A Comparative Perspective
Edited by Werner Baer and David Fleischer
Chapter 3: Comments on Part I
Joseph L. Love The two studies of industrialization by Bernardo Kosacoff and André Villela show that although the two nations were simultaneously facing similar signals and impulses emanating from the developed countries, there were choices to be made. We accept Villela’s definition of industrialization as a quickening expansion of output and productivity, accompanied by a structural diversification. The periods covered by the two studies are similar – beginning in 1880 for Argentina and in 1890 for Brazil, and ending in both cases in 2007.1 The studies cover the rise and decline of industrialization as a driving force of economic growth, but they show different paths in dealing with international opportunities and crises, reflecting different mixes of export structures and endowments on the one hand, and social and political systems on the other. In the 50 years ending in 1930, Argentina offered Latin America’s classic case of successful export-driven growth based on the ideology of economic liberalism. Brazil in the same era pursued a policy of what might be called ‘statist liberalism’. Although the Brazilian state had only barely begun to engage in social welfare, it famously intervened in the international market through its pursuit of coffee valorization. Brazil was also notably more protectionist than Argentina, displaying tariff levels among the highest in Latin America, though economic historians now think that protection, especially after 1930, was chiefly provided by the country’s overvalued currency. Between 1870 and 1930, in any case, Brazil’s high tariffs and economic growth were positively correlated.2 Despite these significant...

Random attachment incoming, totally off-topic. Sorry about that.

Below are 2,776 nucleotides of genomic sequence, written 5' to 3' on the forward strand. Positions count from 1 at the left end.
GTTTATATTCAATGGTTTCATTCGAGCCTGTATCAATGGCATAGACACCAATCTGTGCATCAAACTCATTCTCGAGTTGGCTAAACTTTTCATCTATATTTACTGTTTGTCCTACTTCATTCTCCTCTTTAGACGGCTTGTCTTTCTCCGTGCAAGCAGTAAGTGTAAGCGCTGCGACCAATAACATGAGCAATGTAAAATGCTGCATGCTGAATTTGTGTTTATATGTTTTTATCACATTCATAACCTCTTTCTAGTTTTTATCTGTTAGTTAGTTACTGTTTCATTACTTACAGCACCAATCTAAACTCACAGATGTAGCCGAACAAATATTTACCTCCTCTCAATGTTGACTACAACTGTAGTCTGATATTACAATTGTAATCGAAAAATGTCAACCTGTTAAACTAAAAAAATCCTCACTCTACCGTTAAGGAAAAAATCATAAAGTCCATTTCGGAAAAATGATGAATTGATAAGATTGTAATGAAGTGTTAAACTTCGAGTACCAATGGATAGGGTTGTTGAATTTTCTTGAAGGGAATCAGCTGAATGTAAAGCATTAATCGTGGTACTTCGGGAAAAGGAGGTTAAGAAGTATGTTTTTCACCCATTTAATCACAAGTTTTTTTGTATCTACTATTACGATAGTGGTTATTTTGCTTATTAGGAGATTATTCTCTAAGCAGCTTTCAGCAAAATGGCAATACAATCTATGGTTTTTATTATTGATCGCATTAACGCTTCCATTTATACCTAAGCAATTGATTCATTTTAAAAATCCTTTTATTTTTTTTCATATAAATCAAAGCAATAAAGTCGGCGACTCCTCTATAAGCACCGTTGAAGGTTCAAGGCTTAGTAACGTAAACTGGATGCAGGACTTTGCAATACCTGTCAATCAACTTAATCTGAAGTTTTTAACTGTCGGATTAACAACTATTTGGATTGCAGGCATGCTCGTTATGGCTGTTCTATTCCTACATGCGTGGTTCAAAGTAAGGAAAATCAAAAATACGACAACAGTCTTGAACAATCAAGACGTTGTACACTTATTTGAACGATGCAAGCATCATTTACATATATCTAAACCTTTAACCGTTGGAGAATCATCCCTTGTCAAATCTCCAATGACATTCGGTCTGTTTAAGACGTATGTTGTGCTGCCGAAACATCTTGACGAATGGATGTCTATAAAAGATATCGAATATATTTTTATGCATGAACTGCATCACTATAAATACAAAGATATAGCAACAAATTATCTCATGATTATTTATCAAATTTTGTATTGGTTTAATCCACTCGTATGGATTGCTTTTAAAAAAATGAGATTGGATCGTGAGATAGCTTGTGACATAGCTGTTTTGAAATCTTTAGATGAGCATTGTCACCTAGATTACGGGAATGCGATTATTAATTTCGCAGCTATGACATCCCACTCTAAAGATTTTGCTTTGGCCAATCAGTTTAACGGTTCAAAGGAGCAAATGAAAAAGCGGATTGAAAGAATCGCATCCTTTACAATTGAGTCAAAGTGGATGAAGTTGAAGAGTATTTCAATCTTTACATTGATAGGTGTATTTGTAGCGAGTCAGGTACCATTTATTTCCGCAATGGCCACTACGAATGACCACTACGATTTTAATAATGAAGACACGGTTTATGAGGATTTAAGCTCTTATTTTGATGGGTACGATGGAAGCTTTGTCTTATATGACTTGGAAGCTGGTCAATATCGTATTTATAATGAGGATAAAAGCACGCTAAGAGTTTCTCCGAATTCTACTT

You are not authenticated to view the full text of this chapter or article.